Thursday, May 1, 2014

Can I add a preamplifier on any HDTV antenna to increase my signal range??


I have a HDTV antenna .....but I live farther from a large city and need to increase my signal range. I am wondering if I could add a amplifier to my antenna to increase the range so I get better reception on my tv.

If you know a signal is reaching your antenna, but it is "too weak" to maintain quality reception, a preamplifier may help strengthen that signal. An amplifier won't "pull in" any TV signal that isn't already hitting your antenna. Possible tell-tell sign the signal is reaching your antenna: observe the screen when you do a channel scan: sometimes your TV tuner will reject a weak signal that flashes on your screen (then disappears).

The TV antenna receives the same signal with or without a preamplifier. Without a preamplifier you have to count on the signal strength gained (antenna gain) by the antenna to deliver the signal to the TV. Sometimes just getting a better antenna or a different type of antenna (e.g, directional), or placing the antenna in a different spot (e.g., outside, higher, away from metal, trees, other buildings) might be a better solution.

It is possible to overdrive your TV Tuner with too much signal if an amplifier is used to boost signals from a distant station when you have strong nearby signals. In other words, it might make your reception of nearby strong signal channels worse (or you'll lose them) than without it!

HDTV Questions?


I'm thinking about getting an hdtv but I'm not too familiar with the way it works. I have a xbox 360 and I know that will look excellent but I got some questions about watching shows and all.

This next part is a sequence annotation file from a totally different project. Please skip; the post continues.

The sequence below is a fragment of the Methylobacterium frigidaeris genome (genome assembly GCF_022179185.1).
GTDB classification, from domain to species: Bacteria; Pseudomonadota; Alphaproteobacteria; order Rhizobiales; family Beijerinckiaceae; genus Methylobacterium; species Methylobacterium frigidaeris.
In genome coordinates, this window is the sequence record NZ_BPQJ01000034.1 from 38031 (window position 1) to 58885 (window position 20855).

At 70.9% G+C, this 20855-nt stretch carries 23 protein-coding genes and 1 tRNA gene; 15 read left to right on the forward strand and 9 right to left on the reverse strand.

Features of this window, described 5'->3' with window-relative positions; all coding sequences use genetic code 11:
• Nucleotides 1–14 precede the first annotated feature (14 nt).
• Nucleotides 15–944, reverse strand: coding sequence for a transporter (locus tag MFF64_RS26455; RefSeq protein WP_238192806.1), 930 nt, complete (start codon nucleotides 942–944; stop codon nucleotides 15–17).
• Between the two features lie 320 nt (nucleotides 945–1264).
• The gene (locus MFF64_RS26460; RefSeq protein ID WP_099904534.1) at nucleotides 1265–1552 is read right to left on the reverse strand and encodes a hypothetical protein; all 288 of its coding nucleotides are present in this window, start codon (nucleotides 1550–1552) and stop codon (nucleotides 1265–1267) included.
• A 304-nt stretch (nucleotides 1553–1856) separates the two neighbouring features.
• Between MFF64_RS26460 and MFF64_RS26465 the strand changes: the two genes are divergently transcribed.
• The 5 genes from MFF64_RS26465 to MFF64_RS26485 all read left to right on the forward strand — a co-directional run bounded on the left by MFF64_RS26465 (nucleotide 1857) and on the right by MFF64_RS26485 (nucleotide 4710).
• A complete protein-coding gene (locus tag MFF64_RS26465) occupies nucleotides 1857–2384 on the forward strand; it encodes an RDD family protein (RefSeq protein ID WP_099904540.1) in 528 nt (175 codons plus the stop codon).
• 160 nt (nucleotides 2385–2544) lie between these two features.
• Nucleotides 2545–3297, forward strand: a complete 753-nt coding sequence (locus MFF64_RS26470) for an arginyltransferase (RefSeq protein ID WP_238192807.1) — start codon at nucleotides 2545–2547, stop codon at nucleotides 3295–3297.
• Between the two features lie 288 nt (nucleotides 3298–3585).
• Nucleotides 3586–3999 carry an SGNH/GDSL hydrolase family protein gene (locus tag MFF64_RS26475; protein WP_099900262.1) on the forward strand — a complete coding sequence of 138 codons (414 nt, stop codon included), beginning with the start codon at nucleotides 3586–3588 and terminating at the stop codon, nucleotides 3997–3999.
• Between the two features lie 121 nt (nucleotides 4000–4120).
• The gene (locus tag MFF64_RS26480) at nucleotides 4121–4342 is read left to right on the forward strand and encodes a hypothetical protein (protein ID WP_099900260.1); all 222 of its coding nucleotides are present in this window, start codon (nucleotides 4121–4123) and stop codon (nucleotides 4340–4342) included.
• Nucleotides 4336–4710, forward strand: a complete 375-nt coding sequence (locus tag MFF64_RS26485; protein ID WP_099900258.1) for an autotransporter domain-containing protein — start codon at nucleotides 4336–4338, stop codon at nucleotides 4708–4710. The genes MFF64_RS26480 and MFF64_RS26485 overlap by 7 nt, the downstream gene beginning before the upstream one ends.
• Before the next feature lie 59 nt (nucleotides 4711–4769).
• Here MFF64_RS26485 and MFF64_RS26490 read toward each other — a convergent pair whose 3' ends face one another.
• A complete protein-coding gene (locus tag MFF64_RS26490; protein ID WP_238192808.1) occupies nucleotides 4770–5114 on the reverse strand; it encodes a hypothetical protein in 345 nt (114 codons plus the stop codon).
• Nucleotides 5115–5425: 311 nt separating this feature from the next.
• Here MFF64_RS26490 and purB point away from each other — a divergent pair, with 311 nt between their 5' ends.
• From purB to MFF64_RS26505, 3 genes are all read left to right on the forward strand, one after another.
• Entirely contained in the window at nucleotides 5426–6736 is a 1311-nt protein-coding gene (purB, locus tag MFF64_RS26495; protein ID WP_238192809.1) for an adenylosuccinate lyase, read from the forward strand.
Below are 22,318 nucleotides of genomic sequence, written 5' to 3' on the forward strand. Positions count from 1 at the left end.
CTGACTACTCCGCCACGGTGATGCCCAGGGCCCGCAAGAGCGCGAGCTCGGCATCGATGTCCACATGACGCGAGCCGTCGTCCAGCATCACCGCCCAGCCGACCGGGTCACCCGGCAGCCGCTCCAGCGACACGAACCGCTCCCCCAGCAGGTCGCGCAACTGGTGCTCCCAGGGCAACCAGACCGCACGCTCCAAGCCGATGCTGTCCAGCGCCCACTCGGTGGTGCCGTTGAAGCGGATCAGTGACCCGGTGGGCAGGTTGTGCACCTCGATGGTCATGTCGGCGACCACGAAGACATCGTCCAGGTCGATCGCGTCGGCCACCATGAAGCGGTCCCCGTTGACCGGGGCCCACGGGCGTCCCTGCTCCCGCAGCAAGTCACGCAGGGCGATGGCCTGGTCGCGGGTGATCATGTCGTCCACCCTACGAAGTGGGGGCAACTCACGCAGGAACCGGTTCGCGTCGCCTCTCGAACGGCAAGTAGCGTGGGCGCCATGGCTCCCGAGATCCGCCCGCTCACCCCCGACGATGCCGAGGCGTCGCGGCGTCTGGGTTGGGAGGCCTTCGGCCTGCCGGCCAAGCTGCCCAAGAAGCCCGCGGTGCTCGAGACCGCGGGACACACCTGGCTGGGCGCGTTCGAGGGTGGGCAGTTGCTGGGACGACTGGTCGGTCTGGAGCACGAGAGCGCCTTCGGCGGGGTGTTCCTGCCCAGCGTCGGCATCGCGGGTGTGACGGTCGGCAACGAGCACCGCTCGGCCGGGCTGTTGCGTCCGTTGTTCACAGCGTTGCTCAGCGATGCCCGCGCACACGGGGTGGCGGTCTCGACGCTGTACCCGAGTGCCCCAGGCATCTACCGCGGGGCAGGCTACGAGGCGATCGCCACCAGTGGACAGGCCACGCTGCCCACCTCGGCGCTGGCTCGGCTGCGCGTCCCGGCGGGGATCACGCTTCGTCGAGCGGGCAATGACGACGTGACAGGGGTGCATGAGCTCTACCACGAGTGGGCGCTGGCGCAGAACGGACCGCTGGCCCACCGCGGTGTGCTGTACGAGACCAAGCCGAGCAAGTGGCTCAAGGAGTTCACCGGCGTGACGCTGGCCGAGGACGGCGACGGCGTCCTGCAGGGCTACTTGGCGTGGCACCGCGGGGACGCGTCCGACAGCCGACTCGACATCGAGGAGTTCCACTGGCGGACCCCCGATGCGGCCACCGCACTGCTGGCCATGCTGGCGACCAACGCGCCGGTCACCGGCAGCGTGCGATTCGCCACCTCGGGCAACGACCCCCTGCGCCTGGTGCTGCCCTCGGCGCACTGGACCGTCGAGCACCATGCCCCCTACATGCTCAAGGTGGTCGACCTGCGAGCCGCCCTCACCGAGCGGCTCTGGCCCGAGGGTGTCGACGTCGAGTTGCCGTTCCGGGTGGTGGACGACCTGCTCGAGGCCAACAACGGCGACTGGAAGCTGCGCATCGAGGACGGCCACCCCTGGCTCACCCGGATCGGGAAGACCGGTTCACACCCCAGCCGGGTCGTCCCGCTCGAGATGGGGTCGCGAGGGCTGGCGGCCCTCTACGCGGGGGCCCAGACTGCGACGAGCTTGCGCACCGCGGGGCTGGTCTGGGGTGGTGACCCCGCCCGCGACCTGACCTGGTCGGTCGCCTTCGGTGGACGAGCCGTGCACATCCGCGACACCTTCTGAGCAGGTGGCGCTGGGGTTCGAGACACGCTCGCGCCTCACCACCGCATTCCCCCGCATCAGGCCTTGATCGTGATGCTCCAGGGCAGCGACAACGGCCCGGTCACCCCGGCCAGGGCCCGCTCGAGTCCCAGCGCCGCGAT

1) Will the current channels I have through Directv look better on a HDTV, worse or the same?

2) Are the options to get rid of window bars good or is it better to just watch the shows in 4:3 ratio.

3) Just by attaching my satellite reciever (directv) to the hdtv will I also get the HD version of local channels like FOX, CBS and ABC for free?

Anything else I need to know will help out too, thx in advance for any help.

1 - It will depend greatly upon the channel. For example, daytime game shows are generally of very poor quality and they will look worse than normal on your HDTV. On the other hand, DirecTV high-definition feeds will look FANTASTIC compared to what you're used to.

2 - That's completely up to you. You'll have to try it out and see what your preference is. Personally, I find that it's generally best to leave 4:3 programming at 4:3 although I sometimes stretch is slightly on the horizontal axis. I find most of the "stretchies" to be unwatchable as the distortion is way too much.

3 - Yes, as long as they ARE your local channels and you have a way to feed them through your DirecTV receiver. What I mean by this is that "local channels" has two meanings: 1 - what we normally think of as local channels (i.e., the same channels you pick up off-the-air) and 2 - the channels that DirecTV calls local channels (i.e., network broadcasts that may or may not be local to you).

In the case of #1, you will need to feed your local channels through your DirecTV receiver (e.g., via the coaxial cable coming off an antenna and connected to the rear of your DirecTV receiver) and then, if the program is in high-definition, you will be able to watch it in high-definition on your HDTV. This assumes, of course, that you're using a high-definition DirecTV receiver.